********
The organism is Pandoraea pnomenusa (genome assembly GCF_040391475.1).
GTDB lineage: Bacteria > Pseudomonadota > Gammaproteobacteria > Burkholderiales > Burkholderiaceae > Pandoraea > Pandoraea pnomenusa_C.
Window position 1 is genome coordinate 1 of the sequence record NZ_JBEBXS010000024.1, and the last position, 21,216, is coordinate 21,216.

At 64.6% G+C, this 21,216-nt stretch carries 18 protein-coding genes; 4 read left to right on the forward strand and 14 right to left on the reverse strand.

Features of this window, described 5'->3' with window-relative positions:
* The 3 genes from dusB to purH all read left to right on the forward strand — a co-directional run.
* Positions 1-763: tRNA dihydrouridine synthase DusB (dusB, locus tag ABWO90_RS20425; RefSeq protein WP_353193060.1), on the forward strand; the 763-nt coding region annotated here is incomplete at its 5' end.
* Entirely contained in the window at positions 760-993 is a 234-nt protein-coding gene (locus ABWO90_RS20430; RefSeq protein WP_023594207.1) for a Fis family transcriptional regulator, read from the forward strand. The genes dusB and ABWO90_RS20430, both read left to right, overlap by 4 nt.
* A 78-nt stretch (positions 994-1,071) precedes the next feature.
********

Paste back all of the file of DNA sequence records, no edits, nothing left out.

The organism is Pandoraea pnomenusa (genome assembly GCF_040391475.1).
GTDB lineage: Bacteria > Pseudomonadota > Gammaproteobacteria > Burkholderiales > Burkholderiaceae > Pandoraea > Pandoraea pnomenusa_C.
Window position 1 is genome coordinate 1 of the sequence record NZ_JBEBXS010000024.1, and the last position, 21,216, is coordinate 21,216.

At 64.6% G+C, this 21,216-nt stretch carries 18 protein-coding genes; 4 read left to right on the forward strand and 14 right to left on the reverse strand.

Features of this window, described 5'->3' with window-relative positions:
* The 3 genes from dusB to purH all read left to right on the forward strand — a co-directional run.
* Positions 1-763: tRNA dihydrouridine synthase DusB (dusB, locus tag ABWO90_RS20425; RefSeq protein WP_353193060.1), on the forward strand; the 763-nt coding region annotated here is incomplete at its 5' end.
* Entirely contained in the window at positions 760-993 is a 234-nt protein-coding gene (locus ABWO90_RS20430; RefSeq protein WP_023594207.1) for a Fis family transcriptional regulator, read from the forward strand. The genes dusB and ABWO90_RS20430, both read left to right, overlap by 4 nt.
* A 78-nt stretch (positions 994-1,071) precedes the next feature.